Sven Birkerts. “Hypertext of Mouse and Man” in The Gutenberg Elegies: The Fate of Reading in an Electronic Age (1994).
Writing on the computer promotes process over product and favors the whole over the execution of the part. […] The expectation is no longer that there should be a single best way to say something; the writer accepts variability and is more inclined to view the work as a version. […] The printed page was an objective, immutable thing; the book was an artifact. With the divestment of the creator’s authority and the attenuation of the stylistic ideal, the emphasis in writing has naturally moved from product to process. The work is not intended to be absolute, nor is it received as such. Writing tends to be seen not so much as an objective realization as an expressive instance. A version. Looking from the larger historical vantage, it almost appears as if we are returning to the verbal orientation that preceded the triumph of print.
The arc of history here is inaccurate. No matter how tempting the narrative of reversion to pre-print modalities in the electronic era, it is false on two fronts: orality was never totally superseded by the the arrival of print nor is electronic communication devoid of aspects of print.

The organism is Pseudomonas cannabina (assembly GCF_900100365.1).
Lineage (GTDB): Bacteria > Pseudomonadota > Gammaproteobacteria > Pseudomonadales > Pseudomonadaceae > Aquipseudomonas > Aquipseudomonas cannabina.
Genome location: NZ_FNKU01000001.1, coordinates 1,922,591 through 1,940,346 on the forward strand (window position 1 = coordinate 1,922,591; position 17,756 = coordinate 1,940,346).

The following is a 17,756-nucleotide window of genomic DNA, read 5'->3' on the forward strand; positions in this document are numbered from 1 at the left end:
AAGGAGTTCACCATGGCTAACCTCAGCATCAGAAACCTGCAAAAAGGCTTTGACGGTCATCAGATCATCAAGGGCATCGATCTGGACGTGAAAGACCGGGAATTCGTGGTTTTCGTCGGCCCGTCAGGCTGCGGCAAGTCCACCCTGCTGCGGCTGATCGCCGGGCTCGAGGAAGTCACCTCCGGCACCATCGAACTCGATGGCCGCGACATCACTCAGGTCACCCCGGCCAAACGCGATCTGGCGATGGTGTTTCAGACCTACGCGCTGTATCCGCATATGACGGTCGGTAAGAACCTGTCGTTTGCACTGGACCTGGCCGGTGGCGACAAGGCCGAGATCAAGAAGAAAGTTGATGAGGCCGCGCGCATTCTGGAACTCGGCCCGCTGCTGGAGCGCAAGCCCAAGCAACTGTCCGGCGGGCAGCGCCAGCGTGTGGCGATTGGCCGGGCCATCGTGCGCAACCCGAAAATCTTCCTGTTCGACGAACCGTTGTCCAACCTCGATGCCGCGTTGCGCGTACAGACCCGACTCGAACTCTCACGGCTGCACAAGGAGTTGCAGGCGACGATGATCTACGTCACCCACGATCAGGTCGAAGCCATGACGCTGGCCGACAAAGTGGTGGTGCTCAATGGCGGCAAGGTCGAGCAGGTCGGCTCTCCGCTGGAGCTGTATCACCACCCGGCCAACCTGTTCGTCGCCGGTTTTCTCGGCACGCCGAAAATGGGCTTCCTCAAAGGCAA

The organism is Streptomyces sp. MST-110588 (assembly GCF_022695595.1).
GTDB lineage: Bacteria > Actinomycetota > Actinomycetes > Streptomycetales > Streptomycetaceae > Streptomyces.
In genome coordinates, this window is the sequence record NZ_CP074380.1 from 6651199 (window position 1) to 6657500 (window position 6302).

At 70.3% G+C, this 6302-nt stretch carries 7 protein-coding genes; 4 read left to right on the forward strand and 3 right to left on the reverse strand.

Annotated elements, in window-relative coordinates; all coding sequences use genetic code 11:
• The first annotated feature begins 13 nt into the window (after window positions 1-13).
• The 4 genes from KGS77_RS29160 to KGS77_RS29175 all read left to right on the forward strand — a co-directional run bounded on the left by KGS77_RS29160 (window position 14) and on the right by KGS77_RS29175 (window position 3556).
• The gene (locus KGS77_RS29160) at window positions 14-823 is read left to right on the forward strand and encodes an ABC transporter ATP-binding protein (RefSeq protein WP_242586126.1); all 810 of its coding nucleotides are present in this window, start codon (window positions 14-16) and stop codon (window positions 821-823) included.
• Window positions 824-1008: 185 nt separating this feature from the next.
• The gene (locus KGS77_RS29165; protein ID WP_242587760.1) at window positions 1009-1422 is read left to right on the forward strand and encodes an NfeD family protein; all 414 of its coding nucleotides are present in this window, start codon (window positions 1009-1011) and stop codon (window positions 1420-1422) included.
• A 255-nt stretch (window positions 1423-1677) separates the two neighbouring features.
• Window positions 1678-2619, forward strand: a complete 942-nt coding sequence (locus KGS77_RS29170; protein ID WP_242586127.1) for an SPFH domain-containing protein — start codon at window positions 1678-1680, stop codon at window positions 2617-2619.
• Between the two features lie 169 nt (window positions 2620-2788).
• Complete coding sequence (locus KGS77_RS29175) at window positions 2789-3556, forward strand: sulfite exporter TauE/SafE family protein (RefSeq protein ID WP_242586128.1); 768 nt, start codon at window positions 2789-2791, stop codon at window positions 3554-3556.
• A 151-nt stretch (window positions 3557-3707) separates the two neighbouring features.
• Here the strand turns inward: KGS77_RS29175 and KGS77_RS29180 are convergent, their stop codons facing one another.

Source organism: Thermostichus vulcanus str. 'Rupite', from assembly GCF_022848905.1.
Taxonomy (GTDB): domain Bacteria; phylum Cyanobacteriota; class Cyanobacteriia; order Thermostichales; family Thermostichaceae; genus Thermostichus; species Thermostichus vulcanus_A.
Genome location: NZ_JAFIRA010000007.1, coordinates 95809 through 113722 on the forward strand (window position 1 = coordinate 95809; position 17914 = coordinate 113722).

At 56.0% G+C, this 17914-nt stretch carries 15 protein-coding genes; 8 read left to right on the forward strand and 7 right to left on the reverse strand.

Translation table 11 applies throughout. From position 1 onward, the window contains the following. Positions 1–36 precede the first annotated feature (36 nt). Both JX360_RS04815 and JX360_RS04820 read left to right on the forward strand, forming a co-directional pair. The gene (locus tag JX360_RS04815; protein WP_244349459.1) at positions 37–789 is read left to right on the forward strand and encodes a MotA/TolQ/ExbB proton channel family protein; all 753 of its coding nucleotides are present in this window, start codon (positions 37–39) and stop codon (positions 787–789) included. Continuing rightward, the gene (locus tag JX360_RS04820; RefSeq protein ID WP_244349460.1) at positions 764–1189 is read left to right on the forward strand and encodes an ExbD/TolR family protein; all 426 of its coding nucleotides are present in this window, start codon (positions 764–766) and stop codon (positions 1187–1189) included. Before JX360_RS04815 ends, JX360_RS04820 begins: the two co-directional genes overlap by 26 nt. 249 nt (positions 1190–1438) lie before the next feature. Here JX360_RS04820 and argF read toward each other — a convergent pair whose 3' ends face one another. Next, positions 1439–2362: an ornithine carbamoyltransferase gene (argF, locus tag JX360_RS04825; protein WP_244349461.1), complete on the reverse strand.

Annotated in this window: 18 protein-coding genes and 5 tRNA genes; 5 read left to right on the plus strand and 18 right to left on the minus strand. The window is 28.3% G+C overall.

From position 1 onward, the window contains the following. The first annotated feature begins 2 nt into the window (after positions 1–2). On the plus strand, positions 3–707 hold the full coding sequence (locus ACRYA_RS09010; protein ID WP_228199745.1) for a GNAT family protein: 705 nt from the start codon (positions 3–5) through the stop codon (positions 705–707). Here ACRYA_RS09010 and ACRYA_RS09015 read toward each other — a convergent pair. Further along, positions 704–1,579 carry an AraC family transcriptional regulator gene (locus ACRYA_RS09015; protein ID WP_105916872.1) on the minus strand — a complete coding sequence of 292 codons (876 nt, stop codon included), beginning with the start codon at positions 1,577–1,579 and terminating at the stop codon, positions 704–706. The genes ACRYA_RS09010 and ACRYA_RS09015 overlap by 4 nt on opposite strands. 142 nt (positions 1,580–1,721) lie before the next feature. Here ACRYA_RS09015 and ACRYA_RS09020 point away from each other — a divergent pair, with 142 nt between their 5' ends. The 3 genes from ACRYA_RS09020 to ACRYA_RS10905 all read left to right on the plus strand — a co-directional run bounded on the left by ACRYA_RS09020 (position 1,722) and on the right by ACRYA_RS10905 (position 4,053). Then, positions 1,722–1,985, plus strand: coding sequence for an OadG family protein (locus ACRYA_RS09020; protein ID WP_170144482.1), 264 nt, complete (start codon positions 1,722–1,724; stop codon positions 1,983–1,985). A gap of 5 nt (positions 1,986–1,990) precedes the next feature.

Variants occur in printing. They are not a phenomenon isolated to manuscript culture.
“Book” is indeed but one instance of “text”. Why should this be an occasion for lamentation? Take for instance this ecumenical and optimistic approach to text as described by D.F. McKenzie “Forward” to Bibliography and The Sociology of Texts (1999 reprinting the 1986 printing of the 1985 Panizzi Lectures)
The familiar historical processes by which, over the centuries, texts have changed their form and content have now accelerated to a degree which makes the definition and location of textual authority barely possible in the old style. Professional librarians, under pressure from irresistible technological and social changes, are redefining their discipline in order to describe, house, and access sounds, static and moving images with or without words, and a flow of computer-stored information. By contrast, academic bibliography has only recently begun to find fresh stimulus in those developments and to tap the new experience and interest of students for whom books represent only one form of text.
Birkerts offers in a sense a “print elitism”. He is haunted by the spectre of democratic textualism.
And so for day 1717